I have been pushing to a remote Bitbucket repository and recently a colleague has pushed a new branch he created to the same repository.

I'm trying to fetch the changes he uploaded.

 $ git branch -a
 * master

$ git branch -r origin/master

In the web UI for Bitbucket I can see the branch he has made. How can I do this?

Next try:

$ git fetch bitbucket
Password for 'https://[email protected]':
From https://bitbucket.org/user/repo
 * branch            HEAD       -> FETCH_HEAD

If the branch he created is called new_branch_b should I be expecting to see the following?

$ git branch -r

Third try:

$ git remote update
Fetching bitbucket
Password for 'https://[email protected]':
From https://bitbucket.org/user/repo
 * branch            HEAD       -> FETCH_HEAD

$ git branch -r

Fourth try:

[remote "bitbucket"]
url = https://[email protected]/user/repo.git

I called the remote bitbucket rather than origin (at least that's what I recall; I set it up a while ago)

Fifth try:

I updated the Bitbucket remote configuration as per kan's answer:

$ git config -e

[remote "bitbucket"]
    url = https://[email protected]/user/repo.git
    fetch = +refs/heads/*:refs/remotes/bitbucket/*

For most people it will be called origin:

[remote "origin"]
    url = https://[email protected]/user/repo.git
    fetch = +refs/heads/*:refs/remotes/origin/*


$ git remote update

Fetching bitbucket
Password for 'https://[email protected]':
remote: Counting objects: 48, done.
remote: Compressing objects: 100% (32/32), done.
remote: Total 35 (delta 21), reused 0 (delta 0)
Unpacking objects: 100% (35/35), done.
From https://bitbucket.org/user/repo
 * [new branch]      branch_name1 -> origin/branch_name1
 * [new branch]      branch_name2    -> origin/branch_name2

.... and so on.

I think git fetch origin would also work for git remote update.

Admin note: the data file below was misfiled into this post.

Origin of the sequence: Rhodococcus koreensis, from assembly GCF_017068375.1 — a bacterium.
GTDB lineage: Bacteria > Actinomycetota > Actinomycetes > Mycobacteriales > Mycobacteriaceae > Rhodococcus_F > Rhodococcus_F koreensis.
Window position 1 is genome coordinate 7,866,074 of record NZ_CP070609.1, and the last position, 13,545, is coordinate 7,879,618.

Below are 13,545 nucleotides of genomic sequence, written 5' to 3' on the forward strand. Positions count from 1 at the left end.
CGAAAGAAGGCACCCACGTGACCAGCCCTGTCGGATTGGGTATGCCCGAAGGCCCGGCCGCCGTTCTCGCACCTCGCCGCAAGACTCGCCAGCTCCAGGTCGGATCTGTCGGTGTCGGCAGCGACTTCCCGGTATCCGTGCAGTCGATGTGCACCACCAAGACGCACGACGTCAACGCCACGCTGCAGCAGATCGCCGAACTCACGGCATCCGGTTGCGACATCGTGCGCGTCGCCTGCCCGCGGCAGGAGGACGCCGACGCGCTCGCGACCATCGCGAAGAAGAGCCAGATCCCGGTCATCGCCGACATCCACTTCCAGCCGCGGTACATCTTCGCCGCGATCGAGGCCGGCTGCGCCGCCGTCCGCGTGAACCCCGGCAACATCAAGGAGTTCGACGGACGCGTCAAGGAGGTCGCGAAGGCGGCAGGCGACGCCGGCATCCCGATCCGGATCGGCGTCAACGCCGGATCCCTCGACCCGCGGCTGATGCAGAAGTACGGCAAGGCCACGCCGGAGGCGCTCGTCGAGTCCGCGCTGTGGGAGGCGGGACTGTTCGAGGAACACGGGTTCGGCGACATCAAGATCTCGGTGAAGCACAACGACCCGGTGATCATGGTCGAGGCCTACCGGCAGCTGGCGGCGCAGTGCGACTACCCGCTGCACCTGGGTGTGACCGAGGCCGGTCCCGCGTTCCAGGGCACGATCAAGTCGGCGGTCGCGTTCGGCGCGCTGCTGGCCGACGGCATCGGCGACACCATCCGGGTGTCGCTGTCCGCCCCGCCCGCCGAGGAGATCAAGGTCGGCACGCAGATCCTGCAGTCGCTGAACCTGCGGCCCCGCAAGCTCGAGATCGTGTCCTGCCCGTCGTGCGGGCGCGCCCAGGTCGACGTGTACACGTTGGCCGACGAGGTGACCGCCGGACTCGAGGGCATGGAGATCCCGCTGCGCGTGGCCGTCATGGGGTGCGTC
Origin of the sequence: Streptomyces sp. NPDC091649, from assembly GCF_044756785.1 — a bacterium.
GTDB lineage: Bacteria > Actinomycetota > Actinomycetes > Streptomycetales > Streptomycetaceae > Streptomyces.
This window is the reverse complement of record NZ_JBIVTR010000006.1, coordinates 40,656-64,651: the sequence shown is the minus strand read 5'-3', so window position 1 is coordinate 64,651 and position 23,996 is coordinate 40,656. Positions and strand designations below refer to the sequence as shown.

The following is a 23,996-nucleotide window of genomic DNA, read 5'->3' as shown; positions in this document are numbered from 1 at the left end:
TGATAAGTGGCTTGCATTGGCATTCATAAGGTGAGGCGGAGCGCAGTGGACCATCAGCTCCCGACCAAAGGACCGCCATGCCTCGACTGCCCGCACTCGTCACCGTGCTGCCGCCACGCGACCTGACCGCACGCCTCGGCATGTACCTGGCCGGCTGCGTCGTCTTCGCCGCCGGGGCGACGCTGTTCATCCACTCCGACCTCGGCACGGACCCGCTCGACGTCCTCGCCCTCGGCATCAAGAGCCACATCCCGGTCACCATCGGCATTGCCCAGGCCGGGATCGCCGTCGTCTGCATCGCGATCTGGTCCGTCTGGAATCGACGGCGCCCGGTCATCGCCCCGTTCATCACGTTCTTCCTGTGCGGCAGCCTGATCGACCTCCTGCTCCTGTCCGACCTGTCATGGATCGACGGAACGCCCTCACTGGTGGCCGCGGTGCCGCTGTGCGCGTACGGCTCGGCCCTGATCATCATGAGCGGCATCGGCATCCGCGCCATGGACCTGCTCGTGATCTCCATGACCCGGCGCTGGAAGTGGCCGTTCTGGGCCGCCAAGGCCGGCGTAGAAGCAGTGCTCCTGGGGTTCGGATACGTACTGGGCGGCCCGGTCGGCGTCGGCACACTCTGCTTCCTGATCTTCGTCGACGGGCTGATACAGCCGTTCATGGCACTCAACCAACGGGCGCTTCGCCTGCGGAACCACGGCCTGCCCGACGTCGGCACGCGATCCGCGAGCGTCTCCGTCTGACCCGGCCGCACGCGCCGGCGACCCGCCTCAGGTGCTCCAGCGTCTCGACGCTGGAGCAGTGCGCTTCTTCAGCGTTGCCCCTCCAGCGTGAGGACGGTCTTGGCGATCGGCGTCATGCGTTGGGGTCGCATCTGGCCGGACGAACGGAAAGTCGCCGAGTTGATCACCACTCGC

• 1
    Cool, but maybe it had more sense to use refs/remotes/bitbucket/* instead of refs/remotes/origin/*.
    – kan
    Sep 7, 2012 at 15:35
  • Thanks, duly noted about the naming consistency. It probably make more sense to change bitbucket to origin though! Convention and all that :)
    – feargal
    Sep 7, 2012 at 18:36
  • 2
    git fetch origin does the job
    – coretechie
    Aug 28, 2017 at 11:29

8 Answers 8


Update your remote if you still haven't done so:

$ git remote update
$ git branch -r
  • 2
    I'm using the GitHub client on Win and sometimes it doesn't update the remote branches. The first line "git remote update" works like a charm. Easy & clean Aug 9, 2016 at 13:42
  • 13
    It didn't help.
    – dKab
    Mar 20, 2017 at 15:31
  • I think I had aleady successfully fetched the branch but just needed to see it listed with git branch -r. On git-scm.com/docs/git-branch it says "Option -r causes the remote-tracking branches to be listed, and option -a shows both local and remote branches". git remote update fetches all branches of all remotes listed in git remote -v.
    – Rock Lee
    Jun 4, 2018 at 22:21
  • After running this I was able to run git checkout origin/master and then branched off of that detached head to my master branch git branch master; git checkout master
    – Dfranc3373
    Jun 20, 2018 at 17:40
  • 1
    Works for me. Sure seems like Visual Studio should have this as a right click option on the remotes/origin folder in the Branches UI. Apr 15, 2019 at 20:15

The remote section also specifies fetch rules. You could add something like this into it to fetch all branches from the remote:

fetch = +refs/heads/*:refs/remotes/origin/*

(Or replace origin with bitbucket.)